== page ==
*My friend and fellow Chicagoan J. Robert Parks has launched a new film blog. I wonder if he can find the time between teaching, tutoring, and freelancing to update it frequently, but he's off to a rousing start. (It's a marathon, not a sprint bud—this site, for example, was pretty much dead after a few months.)
*Alt-weekly circuiteers will remember Steve Erickson’s work from such publications as The Nashville Scene, The Chicago Reader, The Boston Phoenix, and City Pages . But he also writes the occasional long-player for his Chronicle Of A Passion website, which also includes extensive links and a selection of Serge Daney’s translated criticism.
*Charles Odell dedicates most of his weekends to devouring the New York film scene, and then grades the shit out of them at the Chateau du Cinema.
*Not only is Bryant Frazer’s Deep Focus the snazziest personal website around, he also writes excellent long reviews, with a special taste for cult and lowdown genre fare.
*Greg Murphy and myself co-moderate the most influential movie-nerd discussion group of our time. (Its members know each other so well they don't even have to post anymore.) Mark Pittillo helps facilitate the greatest movie-nerd poll of our time. They used to live in the same city. Now they have blogs.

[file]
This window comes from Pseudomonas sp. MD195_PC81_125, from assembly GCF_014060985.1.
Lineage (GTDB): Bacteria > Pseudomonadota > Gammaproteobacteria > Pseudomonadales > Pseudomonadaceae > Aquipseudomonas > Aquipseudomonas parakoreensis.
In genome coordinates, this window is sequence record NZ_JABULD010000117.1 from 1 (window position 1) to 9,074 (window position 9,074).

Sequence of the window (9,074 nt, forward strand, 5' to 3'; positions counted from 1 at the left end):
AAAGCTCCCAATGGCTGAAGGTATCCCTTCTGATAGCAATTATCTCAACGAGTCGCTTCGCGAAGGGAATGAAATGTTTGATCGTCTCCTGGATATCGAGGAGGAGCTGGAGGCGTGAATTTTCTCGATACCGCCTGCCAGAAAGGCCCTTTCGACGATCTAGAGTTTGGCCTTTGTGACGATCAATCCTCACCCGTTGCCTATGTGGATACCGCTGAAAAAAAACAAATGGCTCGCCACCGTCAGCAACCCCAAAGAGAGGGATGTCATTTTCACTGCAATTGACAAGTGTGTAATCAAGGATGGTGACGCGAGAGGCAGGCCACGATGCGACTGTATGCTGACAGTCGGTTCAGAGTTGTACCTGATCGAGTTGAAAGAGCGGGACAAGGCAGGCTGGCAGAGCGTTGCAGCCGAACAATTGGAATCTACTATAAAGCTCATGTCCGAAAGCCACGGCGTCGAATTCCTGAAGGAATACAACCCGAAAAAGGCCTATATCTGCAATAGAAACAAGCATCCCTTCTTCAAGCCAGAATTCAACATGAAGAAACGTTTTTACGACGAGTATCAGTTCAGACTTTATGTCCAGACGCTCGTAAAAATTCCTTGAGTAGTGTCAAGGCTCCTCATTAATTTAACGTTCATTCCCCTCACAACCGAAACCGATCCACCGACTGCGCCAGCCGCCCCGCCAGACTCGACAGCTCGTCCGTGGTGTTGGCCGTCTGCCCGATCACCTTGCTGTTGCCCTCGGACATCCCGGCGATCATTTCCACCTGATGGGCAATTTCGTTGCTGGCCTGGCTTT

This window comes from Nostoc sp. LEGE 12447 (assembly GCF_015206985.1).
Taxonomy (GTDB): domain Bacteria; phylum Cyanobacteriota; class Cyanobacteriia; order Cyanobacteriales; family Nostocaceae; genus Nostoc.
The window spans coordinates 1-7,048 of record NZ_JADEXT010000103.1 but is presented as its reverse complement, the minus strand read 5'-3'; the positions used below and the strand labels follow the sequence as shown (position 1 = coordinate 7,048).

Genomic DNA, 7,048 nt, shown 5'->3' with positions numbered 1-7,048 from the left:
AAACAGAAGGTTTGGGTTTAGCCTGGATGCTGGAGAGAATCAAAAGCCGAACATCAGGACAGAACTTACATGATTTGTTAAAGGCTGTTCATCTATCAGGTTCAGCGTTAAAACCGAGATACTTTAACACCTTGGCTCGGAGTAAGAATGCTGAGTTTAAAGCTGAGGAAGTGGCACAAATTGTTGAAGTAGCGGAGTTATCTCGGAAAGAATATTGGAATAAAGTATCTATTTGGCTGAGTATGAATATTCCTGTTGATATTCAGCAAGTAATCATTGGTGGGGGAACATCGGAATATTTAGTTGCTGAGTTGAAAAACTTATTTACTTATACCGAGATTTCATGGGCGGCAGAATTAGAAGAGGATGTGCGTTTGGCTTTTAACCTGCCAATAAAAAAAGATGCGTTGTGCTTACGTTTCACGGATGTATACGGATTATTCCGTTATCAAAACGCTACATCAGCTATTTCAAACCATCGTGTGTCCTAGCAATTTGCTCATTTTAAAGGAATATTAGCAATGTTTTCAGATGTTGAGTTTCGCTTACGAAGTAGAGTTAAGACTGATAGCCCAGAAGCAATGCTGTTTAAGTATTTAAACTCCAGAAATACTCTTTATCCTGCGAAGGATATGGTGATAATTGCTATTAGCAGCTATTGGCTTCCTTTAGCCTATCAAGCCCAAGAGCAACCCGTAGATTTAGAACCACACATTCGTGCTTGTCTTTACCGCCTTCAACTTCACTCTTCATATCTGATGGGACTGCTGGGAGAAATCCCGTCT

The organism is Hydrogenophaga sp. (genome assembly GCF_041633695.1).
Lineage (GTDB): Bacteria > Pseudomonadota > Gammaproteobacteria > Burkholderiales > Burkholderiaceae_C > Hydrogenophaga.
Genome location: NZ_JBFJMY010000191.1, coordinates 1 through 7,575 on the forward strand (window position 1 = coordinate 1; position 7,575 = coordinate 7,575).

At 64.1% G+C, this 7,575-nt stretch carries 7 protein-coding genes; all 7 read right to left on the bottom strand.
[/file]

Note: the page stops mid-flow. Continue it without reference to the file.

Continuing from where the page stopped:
*Scott Renshaw retired his hugely popular The Screening Room website for the cash-in he deserved at the Salt Lake City Weekly.
*Inspired by my own half-assed attempts to launch a site, my Kubrick-loving pal Zach Ralston has added commentary to his rapidly gelling work-in-progress. [Update: Now he's just doing ratings, too.]
*What the hell was the Academy thinking? Ask Ken Rudolph, member of the foreign-language committee for over two decades. His site features thoughtful, obsessive journals every year on Outfest, AFI, the behemoth Seattle International Film Festival, and an inside look at the foreign-language screening process.
*The influential and collegial critic Jonathan Rosenbaum has retired from his post at the Chicago Reader. That's called gettin' out while the gettin' is good.
*A Paulette and proud of it, New York Magazine’s David Edelstein litters his cutting criticism with turns-of-phrase that make me want to hang up the skates.